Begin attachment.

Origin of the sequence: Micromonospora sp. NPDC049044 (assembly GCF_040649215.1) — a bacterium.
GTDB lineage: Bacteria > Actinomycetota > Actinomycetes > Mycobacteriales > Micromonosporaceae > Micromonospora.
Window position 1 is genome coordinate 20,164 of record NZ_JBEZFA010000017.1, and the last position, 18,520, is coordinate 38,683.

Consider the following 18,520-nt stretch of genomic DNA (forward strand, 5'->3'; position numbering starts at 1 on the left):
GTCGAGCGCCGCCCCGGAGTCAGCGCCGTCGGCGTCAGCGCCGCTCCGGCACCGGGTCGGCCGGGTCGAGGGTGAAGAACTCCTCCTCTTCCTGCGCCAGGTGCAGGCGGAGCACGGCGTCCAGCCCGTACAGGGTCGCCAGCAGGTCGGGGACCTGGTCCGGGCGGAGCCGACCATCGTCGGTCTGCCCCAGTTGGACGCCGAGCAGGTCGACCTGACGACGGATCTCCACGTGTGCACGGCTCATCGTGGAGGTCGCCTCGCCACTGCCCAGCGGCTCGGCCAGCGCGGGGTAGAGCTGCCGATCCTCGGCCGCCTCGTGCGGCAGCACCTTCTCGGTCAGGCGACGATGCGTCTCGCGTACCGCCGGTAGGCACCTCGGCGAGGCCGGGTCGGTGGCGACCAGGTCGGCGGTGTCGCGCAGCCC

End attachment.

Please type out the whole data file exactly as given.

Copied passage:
Origin of the sequence: Micromonospora sp. NPDC049044 (assembly GCF_040649215.1) — a bacterium.
GTDB lineage: Bacteria > Actinomycetota > Actinomycetes > Mycobacteriales > Micromonosporaceae > Micromonospora.
Window position 1 is genome coordinate 20,164 of record NZ_JBEZFA010000017.1, and the last position, 18,520, is coordinate 38,683.

Consider the following 18,520-nt stretch of genomic DNA (forward strand, 5'->3'; position numbering starts at 1 on the left):
GTCGAGCGCCGCCCCGGAGTCAGCGCCGTCGGCGTCAGCGCCGCTCCGGCACCGGGTCGGCCGGGTCGAGGGTGAAGAACTCCTCCTCTTCCTGCGCCAGGTGCAGGCGGAGCACGGCGTCCAGCCCGTACAGGGTCGCCAGCAGGTCGGGGACCTGGTCCGGGCGGAGCCGACCATCGTCGGTCTGCCCCAGTTGGACGCCGAGCAGGTCGACCTGACGACGGATCTCCACGTGTGCACGGCTCATCGTGGAGGTCGCCTCGCCACTGCCCAGCGGCTCGGCCAGCGCGGGGTAGAGCTGCCGATCCTCGGCCGCCTCGTGCGGCAGCACCTTCTCGGTCAGGCGACGATGCGTCTCGCGTACCGCCGGTAGGCACCTCGGCGAGGCCGGGTCGGTGGCGACCAGGTCGGCGGTGTCGCGCAGCCC